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UNCHS (Habitat) Backgrounder - Topic: Safer Cities Programme

23 September 1998 - Urbanization often goes hand in hand with a rise in urban violence and crime. Throughout developing countries, petty and violent crime has increased. This situation has generated a feeling of insecurity, stigmatized some poor neighbourhoods and produced a "state of war" in some slums and squatter areas. This is why urban poor in many big cities demand safety first.

Organized crime has also contributed to the globalization of crime around the world. Organized crime and white-collar corruption have a significant impact on collective and individual trust in public institutions. One of the problems today is the reinforcement of the linkage between macro- and micro-criminality. In fact, organized crime tends to use young delinquents as a cheap labour force. This situation can lead to the consolidation of a gang sub-culture progressively rooted in the urban context.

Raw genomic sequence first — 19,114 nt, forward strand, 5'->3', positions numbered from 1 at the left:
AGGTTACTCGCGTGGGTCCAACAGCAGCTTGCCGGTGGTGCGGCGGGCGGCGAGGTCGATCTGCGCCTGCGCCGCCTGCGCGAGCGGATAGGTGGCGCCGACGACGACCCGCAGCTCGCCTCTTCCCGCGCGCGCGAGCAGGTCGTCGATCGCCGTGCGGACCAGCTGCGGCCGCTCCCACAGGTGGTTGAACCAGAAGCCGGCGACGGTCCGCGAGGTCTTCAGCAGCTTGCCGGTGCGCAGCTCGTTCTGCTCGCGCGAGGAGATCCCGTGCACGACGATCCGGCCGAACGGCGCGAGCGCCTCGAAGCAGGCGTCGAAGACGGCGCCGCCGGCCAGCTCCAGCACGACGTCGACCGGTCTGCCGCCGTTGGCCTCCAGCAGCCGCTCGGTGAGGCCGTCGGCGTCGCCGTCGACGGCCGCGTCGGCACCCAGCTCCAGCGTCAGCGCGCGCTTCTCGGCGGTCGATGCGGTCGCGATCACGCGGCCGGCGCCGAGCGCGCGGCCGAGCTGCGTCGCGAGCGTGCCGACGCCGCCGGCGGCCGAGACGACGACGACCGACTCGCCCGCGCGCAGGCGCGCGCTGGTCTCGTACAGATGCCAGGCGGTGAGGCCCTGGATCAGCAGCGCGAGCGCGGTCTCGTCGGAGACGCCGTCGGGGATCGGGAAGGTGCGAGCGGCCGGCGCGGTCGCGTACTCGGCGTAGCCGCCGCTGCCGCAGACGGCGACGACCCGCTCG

The City's role in crime Prevention

The common policy response to urban violence of looking exclusively at the police's' role, remains insufficient if it is not accompanied by crime prevention policies supported by a coalition of civil society organizations. This is why, local governments are seen as the key players in coalitions and community-wide planning strategies. The involvement of local governments in crime prevention is new. It was promoted by the Montreal(1989) and Paris (1991) Mayors' Conferences on this issue. The main initiatives taken since then have been in industrialized countries and Latin America. However, there is an increased awareness of the relevance of this issue and concrete responses by the cities have begun in Africa. Johannesburg has been a pioneer city in this approach.